Here’s How COVID Affected The Tone Of Halloween Kills
A year after it was supposed to be released in theaters, “Halloween Kills” is finally available for the moviegoing masses. The first of two sequels to the 2018 version of “Halloween,” “Halloween Kills” — like countless other film releases — was delayed after the COVID-19 pandemic wreaked havoc on public health and the world economy as theaters around the globe were shuttered for months.
In the span of time after COVID placed its firm grip on the world in March 2020, the way people were used to doing things had changed dramatically. Offices in the United States and abroad were shut down, and workers completed their tasks at home as online use skyrocketed. With stay-at-home orders paralyzing nations, internet use increased dramatically. Whether it was for work or play, cyberspace eventually began to reflect the frustration of people locked down in their houses or apartments for months, and in some instances, that frustration turned to rage in the form of social media.
Now that “Halloween Kills” is finally being unleashed in theaters and simultaneously released on the Peacock streaming app, fans may experience a familiar feeling while watching the film, even though production on it was essentially completed before COVID began. In a twisted coincidence, the pent-up anger of the mob mentality in “Halloween Kills” concurrently began to take shape in real life over the past year and a half.
The lynch mob in Halloween Kills feels like the personification of Twitter
Set immediately after the events of its 2018 predecessor, “Halloween Kills” begins with the escape of Laurie Strode (Jamie Lee Curtis), her daughter, Karen (Judy Greer) and granddaughter, Allyson (Andi Matichak), from Laurie’s compound. Laurie’s house is burning down with masked murderer Michael Myers (James Jude Courtney and Nick Castle) trapped inside, but since The Shape — as Michael is also known — is described as evil personified — he seemingly cannot be killed.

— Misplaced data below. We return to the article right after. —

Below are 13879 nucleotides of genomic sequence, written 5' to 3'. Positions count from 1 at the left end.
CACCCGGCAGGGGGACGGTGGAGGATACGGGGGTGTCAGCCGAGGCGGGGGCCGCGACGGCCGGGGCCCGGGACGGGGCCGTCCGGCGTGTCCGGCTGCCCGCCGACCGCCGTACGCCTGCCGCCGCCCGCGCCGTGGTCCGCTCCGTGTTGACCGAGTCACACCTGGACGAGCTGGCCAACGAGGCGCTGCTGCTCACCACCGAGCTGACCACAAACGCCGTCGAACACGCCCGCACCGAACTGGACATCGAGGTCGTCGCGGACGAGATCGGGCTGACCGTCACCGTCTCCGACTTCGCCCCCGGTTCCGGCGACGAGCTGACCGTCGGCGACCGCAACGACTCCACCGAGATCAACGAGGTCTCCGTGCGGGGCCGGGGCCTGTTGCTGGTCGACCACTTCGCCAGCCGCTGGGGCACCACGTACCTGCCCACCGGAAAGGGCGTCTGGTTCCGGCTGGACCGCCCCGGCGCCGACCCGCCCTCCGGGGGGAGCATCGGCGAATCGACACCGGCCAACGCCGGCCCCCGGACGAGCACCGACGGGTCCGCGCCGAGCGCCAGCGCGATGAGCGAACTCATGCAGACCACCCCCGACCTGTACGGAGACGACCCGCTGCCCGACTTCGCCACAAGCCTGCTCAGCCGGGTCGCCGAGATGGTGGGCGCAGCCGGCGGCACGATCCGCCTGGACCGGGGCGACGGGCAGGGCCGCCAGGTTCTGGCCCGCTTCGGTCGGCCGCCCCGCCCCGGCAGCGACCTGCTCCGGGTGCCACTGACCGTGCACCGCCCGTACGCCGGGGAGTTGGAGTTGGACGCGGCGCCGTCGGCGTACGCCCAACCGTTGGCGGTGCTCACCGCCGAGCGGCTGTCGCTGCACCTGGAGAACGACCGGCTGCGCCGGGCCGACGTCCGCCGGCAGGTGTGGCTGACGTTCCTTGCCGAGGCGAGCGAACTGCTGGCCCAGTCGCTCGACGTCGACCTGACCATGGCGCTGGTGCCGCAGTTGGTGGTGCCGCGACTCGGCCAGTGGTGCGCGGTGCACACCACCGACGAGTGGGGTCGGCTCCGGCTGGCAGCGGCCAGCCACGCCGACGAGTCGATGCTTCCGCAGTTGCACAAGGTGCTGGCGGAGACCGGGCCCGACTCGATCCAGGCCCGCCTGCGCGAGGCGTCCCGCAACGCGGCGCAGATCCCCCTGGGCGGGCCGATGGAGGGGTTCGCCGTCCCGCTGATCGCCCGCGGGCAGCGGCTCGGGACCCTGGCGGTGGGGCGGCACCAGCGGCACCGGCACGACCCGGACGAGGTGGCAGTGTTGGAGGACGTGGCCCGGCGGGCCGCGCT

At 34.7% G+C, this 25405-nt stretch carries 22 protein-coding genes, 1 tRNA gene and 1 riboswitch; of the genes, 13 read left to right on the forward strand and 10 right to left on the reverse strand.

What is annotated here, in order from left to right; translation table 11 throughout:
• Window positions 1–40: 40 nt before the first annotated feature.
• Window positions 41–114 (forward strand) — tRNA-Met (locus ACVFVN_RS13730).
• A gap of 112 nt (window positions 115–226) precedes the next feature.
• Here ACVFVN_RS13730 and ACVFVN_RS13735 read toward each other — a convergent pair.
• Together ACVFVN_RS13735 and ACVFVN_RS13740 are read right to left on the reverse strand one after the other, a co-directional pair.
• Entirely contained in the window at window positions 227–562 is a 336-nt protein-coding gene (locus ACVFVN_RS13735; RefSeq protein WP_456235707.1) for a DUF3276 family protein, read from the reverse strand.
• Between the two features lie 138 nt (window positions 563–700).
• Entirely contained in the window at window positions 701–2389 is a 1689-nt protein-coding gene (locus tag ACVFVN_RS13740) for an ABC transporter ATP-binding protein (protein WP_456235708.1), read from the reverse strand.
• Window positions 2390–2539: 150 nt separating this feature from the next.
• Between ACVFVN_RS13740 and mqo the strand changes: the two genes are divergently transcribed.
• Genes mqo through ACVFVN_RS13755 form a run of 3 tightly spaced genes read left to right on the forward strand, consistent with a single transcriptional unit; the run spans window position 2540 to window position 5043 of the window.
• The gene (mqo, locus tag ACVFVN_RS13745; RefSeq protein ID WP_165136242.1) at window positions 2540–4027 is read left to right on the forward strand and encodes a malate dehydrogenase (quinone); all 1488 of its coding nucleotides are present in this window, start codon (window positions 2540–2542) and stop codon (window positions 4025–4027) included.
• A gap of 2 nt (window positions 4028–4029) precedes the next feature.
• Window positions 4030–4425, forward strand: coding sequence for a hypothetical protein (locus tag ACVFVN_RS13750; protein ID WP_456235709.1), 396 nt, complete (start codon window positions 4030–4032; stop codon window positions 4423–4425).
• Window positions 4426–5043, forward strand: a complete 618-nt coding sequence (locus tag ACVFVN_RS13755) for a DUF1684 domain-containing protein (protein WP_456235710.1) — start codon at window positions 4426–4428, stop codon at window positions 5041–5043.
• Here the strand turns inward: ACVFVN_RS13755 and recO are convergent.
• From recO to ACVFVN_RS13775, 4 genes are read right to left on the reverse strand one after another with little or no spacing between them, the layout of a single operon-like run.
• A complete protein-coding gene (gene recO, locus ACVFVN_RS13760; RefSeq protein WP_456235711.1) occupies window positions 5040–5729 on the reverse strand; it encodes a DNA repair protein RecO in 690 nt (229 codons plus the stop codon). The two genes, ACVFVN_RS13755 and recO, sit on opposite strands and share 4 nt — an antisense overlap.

Continuing his murderous rampage in his hometown of Haddonfield, Illinois, Michael not only intends to kill Laurie and her family but also the young survivors of his massacre seen in the original “Halloween”. But those survivors, led by Tommy Doyle (Anthony Michael Hall), are determined to kill Michael before he can kill them, and form a lynch mob that is intensified by the escalating shouts of “Evil Dies Tonight!”
Before too long, the mob becomes blinded by their ambitions, and knee-jerk reactions in their surroundings lead to unintended consequences. Effectively, the mob scene feels like the personification of Twitter, and their hashtag is #EvilDiesTonight.
“I think the last 18 months have changed my perception on just about everything, including all three ‘Halloween’ movies, but I don’t know if I can really articulate how it changed my perception about that particular aspect of the movie,” observed producer Jason Blum in an interview with The Hollywood Reporter. “If anything, online, with everyone being isolated, the mob mentality and jumping on truths and untruths, it happens more quickly now. And as a result of being so isolated, people cling to each other, digitally, over the last 18 months more than they ever have. And I think the movie is a physical manifestation of that, so maybe that’s one way it has.”
The road to hell is paved with good intentions
While it initially seems within reason for a mob to form to stop Michael from perpetrating more carnage, the tragic complications that go along with their actions seem to resonate more now than when “Halloween Kills” was filmed, director David Gordon Green said in the dual THR interview with Blum.
“It is interesting to have shot this movie two years ago, and then, last year, when the movie was supposed to come out, I was like, ‘Oh, this movie feels kind of relevant and topical now, which is kind of interesting considering we had written it two years ago.’ And then now, even more so,” Green told the outlet. “So, I do feel it’s exactly what Jason said. It’s difficult to decipher what’s real and what’s not. You can enter a situation with the best of intentions, and then once that animal mentality of a mob can take over, those intentions can get really blurry. And if there’s anything this movie does have to say that’s relevant, it’s where that line is blurred between good and evil.”
Even with its blurry definitions, good will confront evil once more when Blum and Green’s “Halloween” trilogy comes to a conclusion with “Halloween Ends,” when it is released on October 14, 2022. “Halloween Kills” opens in theaters and streams exclusively on Peacock on October 15.